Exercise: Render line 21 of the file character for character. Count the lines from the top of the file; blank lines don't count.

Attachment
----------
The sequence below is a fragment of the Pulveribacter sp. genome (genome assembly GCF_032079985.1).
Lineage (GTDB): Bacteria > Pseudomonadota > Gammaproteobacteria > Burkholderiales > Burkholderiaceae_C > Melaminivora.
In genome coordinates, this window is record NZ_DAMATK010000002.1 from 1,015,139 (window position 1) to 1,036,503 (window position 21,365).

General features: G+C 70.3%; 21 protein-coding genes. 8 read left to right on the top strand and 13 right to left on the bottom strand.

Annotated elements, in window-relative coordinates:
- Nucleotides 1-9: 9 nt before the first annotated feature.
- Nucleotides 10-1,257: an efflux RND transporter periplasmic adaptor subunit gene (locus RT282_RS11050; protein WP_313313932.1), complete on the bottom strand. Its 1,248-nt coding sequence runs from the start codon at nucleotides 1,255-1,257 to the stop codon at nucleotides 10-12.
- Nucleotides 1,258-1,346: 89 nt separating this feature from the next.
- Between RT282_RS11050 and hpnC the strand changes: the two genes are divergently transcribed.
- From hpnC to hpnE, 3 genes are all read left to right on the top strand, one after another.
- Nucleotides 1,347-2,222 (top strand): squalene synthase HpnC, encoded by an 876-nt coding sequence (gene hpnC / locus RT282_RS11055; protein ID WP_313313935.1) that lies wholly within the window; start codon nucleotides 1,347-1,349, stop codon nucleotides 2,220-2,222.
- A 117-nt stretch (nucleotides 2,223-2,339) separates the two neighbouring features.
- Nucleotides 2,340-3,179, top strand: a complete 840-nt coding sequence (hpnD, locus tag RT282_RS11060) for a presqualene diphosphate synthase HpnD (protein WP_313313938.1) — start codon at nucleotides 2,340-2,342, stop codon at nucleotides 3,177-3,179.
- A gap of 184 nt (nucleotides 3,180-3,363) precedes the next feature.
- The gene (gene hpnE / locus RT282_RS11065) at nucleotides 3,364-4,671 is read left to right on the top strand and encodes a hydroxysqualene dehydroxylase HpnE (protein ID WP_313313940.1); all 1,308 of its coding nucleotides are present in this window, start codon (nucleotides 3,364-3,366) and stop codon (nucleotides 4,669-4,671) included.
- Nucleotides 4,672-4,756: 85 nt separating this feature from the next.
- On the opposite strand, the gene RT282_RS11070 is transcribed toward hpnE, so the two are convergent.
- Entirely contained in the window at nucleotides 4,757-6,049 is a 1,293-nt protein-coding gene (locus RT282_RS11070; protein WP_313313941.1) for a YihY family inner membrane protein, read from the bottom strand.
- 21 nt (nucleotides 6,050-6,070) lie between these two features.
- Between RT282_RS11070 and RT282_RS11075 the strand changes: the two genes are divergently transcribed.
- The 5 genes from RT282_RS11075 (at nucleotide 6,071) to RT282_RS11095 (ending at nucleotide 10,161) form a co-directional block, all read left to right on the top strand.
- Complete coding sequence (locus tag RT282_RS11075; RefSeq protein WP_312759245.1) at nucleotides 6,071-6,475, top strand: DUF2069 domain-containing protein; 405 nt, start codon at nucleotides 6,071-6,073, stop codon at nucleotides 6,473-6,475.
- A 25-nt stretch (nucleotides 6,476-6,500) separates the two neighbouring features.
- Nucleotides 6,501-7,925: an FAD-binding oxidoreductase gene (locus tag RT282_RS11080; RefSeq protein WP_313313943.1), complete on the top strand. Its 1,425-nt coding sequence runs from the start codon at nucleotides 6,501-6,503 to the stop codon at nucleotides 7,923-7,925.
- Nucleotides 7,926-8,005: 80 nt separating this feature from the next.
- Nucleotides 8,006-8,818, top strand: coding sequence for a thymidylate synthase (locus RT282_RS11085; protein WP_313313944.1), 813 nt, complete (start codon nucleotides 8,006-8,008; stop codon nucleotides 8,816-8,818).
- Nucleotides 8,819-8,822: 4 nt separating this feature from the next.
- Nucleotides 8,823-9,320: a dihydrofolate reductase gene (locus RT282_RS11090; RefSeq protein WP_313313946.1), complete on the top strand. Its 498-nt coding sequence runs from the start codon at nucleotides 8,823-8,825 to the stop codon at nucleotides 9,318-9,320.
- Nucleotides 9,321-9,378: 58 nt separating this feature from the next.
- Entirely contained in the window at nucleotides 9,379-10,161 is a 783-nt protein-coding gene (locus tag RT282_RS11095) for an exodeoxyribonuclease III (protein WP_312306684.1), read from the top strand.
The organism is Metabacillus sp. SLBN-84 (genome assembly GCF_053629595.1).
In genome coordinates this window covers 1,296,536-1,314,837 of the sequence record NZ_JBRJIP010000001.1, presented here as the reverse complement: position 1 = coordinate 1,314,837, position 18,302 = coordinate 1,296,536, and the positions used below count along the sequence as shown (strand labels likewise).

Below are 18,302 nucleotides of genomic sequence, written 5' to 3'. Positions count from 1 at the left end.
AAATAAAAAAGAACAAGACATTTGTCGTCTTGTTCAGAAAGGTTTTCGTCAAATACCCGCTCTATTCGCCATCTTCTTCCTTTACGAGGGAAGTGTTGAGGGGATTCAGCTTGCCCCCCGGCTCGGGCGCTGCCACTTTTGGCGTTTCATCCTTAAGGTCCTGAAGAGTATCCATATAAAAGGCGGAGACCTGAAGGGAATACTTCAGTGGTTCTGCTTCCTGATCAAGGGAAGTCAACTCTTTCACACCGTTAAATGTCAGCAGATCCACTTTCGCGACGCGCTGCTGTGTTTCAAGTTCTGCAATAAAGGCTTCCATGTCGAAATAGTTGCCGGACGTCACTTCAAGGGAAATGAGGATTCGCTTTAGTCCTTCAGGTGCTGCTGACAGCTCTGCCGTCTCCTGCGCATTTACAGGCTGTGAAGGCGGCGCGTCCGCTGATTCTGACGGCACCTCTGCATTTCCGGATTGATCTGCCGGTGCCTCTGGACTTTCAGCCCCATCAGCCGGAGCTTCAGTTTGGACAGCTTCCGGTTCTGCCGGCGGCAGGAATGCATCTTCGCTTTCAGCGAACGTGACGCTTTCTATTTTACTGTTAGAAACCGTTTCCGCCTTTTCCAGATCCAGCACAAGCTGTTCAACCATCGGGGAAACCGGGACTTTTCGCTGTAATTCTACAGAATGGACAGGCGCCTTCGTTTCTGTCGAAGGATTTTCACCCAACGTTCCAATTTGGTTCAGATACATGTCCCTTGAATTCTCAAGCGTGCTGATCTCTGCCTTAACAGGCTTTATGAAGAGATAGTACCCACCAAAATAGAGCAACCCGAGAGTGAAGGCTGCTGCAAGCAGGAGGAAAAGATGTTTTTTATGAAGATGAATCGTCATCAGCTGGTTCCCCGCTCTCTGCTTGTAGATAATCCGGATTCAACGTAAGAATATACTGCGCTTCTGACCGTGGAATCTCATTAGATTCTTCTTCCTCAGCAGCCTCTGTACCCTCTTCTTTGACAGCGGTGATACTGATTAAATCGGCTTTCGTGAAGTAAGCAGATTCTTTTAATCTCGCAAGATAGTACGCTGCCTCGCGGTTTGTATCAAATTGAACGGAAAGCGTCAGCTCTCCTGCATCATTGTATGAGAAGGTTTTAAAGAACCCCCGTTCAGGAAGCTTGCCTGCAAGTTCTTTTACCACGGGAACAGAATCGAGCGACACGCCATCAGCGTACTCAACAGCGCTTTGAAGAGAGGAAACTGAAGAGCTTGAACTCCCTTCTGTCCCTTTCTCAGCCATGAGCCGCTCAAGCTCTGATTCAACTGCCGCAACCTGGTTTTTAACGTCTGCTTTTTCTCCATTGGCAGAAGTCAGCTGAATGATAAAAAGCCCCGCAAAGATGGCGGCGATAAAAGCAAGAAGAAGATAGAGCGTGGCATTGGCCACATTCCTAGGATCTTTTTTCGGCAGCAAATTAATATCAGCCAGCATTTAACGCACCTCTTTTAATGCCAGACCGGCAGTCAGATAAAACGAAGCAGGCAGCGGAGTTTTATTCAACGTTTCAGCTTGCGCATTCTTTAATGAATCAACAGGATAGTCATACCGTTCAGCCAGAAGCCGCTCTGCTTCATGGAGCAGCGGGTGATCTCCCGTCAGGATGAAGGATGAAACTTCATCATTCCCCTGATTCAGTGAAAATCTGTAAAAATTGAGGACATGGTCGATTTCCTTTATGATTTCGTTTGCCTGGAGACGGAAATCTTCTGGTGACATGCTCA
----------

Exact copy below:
- The 5 genes from RT282_RS11075 (at nucleotide 6,071) to RT282_RS11095 (ending at nucleotide 10,161) form a co-directional block, all read left to right on the top strand.